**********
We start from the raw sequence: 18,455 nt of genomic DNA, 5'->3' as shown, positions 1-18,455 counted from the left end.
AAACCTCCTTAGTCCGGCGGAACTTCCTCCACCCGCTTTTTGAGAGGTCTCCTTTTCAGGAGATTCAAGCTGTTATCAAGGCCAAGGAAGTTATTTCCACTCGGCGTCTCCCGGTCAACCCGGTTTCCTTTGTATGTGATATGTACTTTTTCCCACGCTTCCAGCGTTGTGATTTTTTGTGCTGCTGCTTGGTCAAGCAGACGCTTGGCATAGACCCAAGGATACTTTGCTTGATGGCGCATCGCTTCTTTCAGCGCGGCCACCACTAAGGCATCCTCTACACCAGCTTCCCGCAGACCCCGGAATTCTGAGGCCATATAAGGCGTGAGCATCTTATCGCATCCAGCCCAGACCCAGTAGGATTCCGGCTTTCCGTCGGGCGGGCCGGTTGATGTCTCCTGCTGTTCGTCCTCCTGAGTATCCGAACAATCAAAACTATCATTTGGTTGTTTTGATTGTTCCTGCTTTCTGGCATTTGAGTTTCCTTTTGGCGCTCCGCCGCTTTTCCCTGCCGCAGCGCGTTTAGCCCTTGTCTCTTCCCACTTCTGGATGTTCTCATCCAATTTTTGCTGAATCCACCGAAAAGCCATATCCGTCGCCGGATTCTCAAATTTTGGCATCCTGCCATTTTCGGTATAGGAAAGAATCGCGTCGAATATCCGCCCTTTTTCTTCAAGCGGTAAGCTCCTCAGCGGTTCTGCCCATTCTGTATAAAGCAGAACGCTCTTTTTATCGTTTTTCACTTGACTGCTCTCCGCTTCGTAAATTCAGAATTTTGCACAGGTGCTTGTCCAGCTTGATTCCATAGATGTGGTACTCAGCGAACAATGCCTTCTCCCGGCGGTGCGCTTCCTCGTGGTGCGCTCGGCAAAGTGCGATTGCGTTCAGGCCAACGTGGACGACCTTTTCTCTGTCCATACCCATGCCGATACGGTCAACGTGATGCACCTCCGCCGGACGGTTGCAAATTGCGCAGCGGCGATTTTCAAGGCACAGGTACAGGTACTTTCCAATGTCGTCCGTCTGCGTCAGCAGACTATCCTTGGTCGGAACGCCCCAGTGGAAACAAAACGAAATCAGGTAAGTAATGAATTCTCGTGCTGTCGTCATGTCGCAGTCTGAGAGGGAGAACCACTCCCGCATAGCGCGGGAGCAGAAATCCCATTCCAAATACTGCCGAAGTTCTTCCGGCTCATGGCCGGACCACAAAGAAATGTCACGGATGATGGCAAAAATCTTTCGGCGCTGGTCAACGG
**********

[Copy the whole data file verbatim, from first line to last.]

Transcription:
We start from the raw sequence: 18,455 nt of genomic DNA, 5'->3' as shown, positions 1-18,455 counted from the left end.
AAACCTCCTTAGTCCGGCGGAACTTCCTCCACCCGCTTTTTGAGAGGTCTCCTTTTCAGGAGATTCAAGCTGTTATCAAGGCCAAGGAAGTTATTTCCACTCGGCGTCTCCCGGTCAACCCGGTTTCCTTTGTATGTGATATGTACTTTTTCCCACGCTTCCAGCGTTGTGATTTTTTGTGCTGCTGCTTGGTCAAGCAGACGCTTGGCATAGACCCAAGGATACTTTGCTTGATGGCGCATCGCTTCTTTCAGCGCGGCCACCACTAAGGCATCCTCTACACCAGCTTCCCGCAGACCCCGGAATTCTGAGGCCATATAAGGCGTGAGCATCTTATCGCATCCAGCCCAGACCCAGTAGGATTCCGGCTTTCCGTCGGGCGGGCCGGTTGATGTCTCCTGCTGTTCGTCCTCCTGAGTATCCGAACAATCAAAACTATCATTTGGTTGTTTTGATTGTTCCTGCTTTCTGGCATTTGAGTTTCCTTTTGGCGCTCCGCCGCTTTTCCCTGCCGCAGCGCGTTTAGCCCTTGTCTCTTCCCACTTCTGGATGTTCTCATCCAATTTTTGCTGAATCCACCGAAAAGCCATATCCGTCGCCGGATTCTCAAATTTTGGCATCCTGCCATTTTCGGTATAGGAAAGAATCGCGTCGAATATCCGCCCTTTTTCTTCAAGCGGTAAGCTCCTCAGCGGTTCTGCCCATTCTGTATAAAGCAGAACGCTCTTTTTATCGTTTTTCACTTGACTGCTCTCCGCTTCGTAAATTCAGAATTTTGCACAGGTGCTTGTCCAGCTTGATTCCATAGATGTGGTACTCAGCGAACAATGCCTTCTCCCGGCGGTGCGCTTCCTCGTGGTGCGCTCGGCAAAGTGCGATTGCGTTCAGGCCAACGTGGACGACCTTTTCTCTGTCCATACCCATGCCGATACGGTCAACGTGATGCACCTCCGCCGGACGGTTGCAAATTGCGCAGCGGCGATTTTCAAGGCACAGGTACAGGTACTTTCCAATGTCGTCCGTCTGCGTCAGCAGACTATCCTTGGTCGGAACGCCCCAGTGGAAACAAAACGAAATCAGGTAAGTAATGAATTCTCGTGCTGTCGTCATGTCGCAGTCTGAGAGGGAGAACCACTCCCGCATAGCGCGGGAGCAGAAATCCCATTCCAAATACTGCCGAAGTTCTTCCGGCTCATGGCCGGACCACAAAGAAATGTCACGGATGATGGCAAAAATCTTTCGGCGCTGGTCAACGG